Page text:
This time, yellow line sends Marlin reeling
DAYTONA BEACH, Fla. (AP) -- Sterling Marlin stayed in his car this time. Too bad he didn't stay above the yellow line.
Marlin lost a chance at a third Daytona 500 victory Sunday when NASCAR penalized him for passing too low on the racetrack.
Running in fifth position on the 74th lap, Marlin fell to 38th before salvaging a 17th-place finish in the rain-shortened race won by Michael Waltrip.
It followed Marlin's near-miss last year, when he was penalized for getting out of his car to fix fender damage during a red-flag delay.
He found humor in fender-gate. The yellow line rule was no laughing matter.
"NASCAR's got to figure out who's calling the shots," Marlin said. "I talked to two different high officials -- as high as you can go -- and both of them had two different scenarios for the yellow line.
"They've got to get their stuff right before they can tell us what to do. One tells you one thing and one tells you another -- so who do you believe?"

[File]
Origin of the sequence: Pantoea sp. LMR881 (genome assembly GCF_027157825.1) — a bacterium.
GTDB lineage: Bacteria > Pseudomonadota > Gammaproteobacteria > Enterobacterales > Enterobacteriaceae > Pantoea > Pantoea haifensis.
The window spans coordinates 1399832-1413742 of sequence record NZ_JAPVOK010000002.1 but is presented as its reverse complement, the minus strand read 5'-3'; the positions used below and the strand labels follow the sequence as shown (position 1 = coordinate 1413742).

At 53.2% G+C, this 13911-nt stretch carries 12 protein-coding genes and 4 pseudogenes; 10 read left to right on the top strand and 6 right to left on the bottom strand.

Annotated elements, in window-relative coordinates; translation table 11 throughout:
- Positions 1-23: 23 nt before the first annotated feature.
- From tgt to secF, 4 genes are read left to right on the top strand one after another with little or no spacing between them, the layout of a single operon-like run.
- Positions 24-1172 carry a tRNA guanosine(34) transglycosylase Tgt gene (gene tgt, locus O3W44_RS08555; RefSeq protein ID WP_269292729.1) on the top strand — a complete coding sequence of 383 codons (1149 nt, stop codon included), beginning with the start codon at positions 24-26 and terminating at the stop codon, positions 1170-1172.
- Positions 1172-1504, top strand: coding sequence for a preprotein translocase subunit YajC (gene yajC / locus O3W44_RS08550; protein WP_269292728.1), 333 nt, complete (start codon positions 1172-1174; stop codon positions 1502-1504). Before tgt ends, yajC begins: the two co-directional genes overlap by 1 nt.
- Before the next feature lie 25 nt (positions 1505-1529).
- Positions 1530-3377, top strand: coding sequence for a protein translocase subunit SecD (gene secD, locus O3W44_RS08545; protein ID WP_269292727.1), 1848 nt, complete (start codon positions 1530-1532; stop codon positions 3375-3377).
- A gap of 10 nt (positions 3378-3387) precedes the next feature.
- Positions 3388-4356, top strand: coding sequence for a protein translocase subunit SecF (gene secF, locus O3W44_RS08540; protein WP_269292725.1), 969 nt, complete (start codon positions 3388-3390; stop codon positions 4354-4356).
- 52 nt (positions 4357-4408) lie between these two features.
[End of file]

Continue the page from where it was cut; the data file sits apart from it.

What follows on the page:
Drivers received a refresher course on the rule from NASCAR president Mike Helton two hours before the race Sunday.
Helton warned that the rule would be enforced more than ever, with drivers now prohibited from forcing a competitor below the line.
The yellow-line rule is in effect at Daytona, as well as Talladega, to keep cars from creating dangerous situations by driving on the apron. The rule originally only prohibited drivers from using the apron to pass other cars and improve position.
That's what Marlin did, regardless of why he was under the line.
While running in the middle of a pack, he drove below the line to avoid Elliott Sadler's swerving car. Marlin gained several spots on the move, advancing to fifth before serving a stop-and-go penalty. Marlin returned to the track in 38th and had to battle to stay on the lead lap.
NASCAR, which did not penalize Sadler, said Marlin was black-flagged because drivers were clearly warned that even if forced below the line they were not to pass any cars.